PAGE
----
Do not play with the emergency panic button on your radio, or on the radio of someone from another agency on scene. I used to work with some clowns who would stand beside you and get their thrill for the day by pressing that emergency button on our portable radios. Since we work in EMS, nobody takes this seriously and there was never any punishment. Boys will be boys was the attitude. That is fine – after they have left EMS for the exciting world of fast food order fulfillment.

Another thing that is mentioned is the foolishness of medical command permission requirements for EMS.

 

A treatment for a true emergency should never require medical command permission.

 

If we get into a situation where we feel the need to use violence, we probably did something wrong.

Go listen to the podcast.

If you do not believe me about the knives in our equipment, here are two examples –


Image credit. For BLS (and ALS), an OB (OBstetrical) kit has a scalpel, which is a knife.


Image credit. For ALS, many cric (crichothyrotomy) kits contain scalpels.

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Comments

  1. There isn’t any merit to the criticism that “body armor slows you down”. People are slower than bullets regardless. Not only does body armor protect against bullets, but it also reduces thoracic injuries in vehicle collisions. Wearing armor just makes good sense when on the job.

    • Marc,

      There isn’t any merit to the criticism that “body armor slows you down”. People are slower than bullets regardless.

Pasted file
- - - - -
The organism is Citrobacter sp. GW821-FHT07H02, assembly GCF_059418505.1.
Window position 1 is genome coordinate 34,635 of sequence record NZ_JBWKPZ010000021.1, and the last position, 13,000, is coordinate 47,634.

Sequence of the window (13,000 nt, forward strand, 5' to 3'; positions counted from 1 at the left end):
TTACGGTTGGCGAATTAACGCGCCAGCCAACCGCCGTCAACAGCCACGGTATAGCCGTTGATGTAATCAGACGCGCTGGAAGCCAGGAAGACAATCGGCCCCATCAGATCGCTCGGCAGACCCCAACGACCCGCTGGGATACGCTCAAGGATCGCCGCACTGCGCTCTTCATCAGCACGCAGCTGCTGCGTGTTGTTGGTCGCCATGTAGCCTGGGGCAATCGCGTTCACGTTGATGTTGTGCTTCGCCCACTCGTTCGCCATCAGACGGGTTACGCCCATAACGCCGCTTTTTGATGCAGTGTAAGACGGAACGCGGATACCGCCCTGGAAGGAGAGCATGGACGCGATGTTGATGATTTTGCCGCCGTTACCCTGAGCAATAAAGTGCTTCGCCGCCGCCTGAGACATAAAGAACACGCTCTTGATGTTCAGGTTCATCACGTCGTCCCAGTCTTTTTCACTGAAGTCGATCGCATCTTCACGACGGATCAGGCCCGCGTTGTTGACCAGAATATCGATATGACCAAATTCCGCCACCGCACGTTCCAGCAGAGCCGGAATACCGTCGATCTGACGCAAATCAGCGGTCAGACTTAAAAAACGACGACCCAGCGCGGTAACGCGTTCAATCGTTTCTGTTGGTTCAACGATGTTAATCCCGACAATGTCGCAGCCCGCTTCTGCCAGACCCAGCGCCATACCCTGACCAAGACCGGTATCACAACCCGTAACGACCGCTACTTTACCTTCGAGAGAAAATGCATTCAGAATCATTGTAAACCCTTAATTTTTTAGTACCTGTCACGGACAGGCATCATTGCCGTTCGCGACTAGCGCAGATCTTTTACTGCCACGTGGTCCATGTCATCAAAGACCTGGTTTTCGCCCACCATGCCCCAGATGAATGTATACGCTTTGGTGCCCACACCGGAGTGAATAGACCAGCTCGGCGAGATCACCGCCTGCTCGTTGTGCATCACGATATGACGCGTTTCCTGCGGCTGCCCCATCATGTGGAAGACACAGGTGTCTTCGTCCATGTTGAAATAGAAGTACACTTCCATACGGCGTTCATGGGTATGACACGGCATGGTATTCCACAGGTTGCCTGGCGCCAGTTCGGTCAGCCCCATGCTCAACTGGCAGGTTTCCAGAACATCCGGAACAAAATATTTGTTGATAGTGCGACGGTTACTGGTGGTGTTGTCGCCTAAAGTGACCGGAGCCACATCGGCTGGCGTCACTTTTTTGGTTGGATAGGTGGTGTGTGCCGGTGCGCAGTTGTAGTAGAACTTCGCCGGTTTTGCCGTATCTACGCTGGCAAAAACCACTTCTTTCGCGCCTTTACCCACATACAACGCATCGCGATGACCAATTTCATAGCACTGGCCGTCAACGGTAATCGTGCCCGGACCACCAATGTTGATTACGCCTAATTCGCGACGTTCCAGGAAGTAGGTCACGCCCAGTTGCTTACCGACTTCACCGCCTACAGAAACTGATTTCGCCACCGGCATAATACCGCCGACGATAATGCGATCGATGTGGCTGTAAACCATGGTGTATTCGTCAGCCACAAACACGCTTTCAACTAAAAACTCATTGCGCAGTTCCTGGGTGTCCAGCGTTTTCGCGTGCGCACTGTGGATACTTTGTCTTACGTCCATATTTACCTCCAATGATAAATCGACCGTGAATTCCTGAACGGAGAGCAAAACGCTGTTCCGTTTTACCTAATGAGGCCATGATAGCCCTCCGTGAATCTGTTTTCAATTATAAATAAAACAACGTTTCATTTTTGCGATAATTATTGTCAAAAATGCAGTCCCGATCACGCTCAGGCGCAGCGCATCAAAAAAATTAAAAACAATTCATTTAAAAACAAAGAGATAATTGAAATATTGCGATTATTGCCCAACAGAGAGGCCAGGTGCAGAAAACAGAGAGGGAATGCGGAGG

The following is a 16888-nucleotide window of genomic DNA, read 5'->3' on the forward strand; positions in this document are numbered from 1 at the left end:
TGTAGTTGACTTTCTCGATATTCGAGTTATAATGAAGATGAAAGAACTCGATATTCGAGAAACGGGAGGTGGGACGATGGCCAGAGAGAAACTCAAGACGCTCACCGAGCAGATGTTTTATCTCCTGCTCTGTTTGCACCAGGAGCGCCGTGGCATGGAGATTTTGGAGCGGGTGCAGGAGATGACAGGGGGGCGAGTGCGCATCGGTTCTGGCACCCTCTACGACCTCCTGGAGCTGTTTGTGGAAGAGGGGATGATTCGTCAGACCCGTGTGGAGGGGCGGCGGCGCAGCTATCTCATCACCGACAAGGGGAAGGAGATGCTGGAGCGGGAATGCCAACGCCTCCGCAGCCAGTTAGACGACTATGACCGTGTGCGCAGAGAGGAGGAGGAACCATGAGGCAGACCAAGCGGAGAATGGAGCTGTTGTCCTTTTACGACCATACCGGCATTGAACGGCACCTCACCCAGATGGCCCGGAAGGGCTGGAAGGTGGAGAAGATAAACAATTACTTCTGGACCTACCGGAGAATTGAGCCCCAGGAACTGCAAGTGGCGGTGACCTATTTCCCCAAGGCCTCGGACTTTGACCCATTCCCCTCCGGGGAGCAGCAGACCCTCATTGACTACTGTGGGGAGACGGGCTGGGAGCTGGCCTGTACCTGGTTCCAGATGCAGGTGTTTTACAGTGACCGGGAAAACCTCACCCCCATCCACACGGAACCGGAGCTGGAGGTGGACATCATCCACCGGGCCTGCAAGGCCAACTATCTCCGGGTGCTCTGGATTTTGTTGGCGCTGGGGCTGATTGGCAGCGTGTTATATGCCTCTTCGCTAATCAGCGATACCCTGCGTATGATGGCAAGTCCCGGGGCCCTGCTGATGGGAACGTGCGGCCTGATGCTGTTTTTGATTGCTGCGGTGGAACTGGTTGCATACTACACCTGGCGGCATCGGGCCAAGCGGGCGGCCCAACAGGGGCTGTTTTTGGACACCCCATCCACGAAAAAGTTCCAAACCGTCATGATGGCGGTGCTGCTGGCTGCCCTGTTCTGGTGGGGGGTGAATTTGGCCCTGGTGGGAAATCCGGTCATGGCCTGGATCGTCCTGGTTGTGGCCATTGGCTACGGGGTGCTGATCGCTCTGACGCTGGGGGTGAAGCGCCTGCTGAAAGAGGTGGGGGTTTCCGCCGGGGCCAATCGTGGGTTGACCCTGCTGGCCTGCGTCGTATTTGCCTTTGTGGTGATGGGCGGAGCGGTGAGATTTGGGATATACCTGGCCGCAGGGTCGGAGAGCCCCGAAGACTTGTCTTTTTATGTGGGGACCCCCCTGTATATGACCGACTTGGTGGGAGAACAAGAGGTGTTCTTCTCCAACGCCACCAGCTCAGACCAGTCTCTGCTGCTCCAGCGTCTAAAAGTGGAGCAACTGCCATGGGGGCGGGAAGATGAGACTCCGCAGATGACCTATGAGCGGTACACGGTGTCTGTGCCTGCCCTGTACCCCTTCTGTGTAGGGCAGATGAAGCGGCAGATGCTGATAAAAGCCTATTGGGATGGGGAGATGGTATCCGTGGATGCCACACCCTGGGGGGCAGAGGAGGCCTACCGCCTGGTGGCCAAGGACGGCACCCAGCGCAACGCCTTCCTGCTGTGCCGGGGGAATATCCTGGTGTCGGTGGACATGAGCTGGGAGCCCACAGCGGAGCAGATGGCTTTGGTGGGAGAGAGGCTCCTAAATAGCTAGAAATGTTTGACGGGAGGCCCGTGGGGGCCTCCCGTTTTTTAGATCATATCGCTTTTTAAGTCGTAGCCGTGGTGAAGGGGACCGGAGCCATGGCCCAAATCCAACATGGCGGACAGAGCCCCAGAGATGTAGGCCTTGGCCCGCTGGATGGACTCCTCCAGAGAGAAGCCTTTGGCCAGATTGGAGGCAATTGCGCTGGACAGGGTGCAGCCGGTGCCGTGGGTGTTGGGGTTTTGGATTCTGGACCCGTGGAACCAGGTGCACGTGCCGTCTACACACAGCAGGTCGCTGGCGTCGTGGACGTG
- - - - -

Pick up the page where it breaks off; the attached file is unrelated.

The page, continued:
Was there any suggestion of anyone outrunning any bullets?

      Not only does body armor protect against bullets, but it also reduces thoracic injuries in vehicle collisions.

      You need to be shot, not just anywhere, but shot in the chest, for body armor to protect against a bullet. I do not see the need for body armor.

      In a vehicular collision, what difference does body armor make? It protects people who do not wear seat belts, but again, it only provides limited protection to the front and back of the chest. I’ll wear a seat belt.

      Wearing armor just makes good sense when on the job.

      For a police officer, wearing body armor makes sense.

      For a tactical medic, wearing body armor makes sense.

      For anyone else, wearing body armor suggests that the person is going into the wrong scenes prior to having police clear the scene.

      Body armor doesn’t slow you down?

      Body armor weighs nothing.

      Body armor does not restrict movement.

      Body armor does not raise body temperature (which is OK in a cold environment).

      Body armor does not have its own cooling accessories to counteract the overheating.

      If we were to equip all medics with body armor, we should expect more cases of medics needing to be treated for dehydration and heat related illness. Not that any of this would slow anyone down.

      We should also add helmets.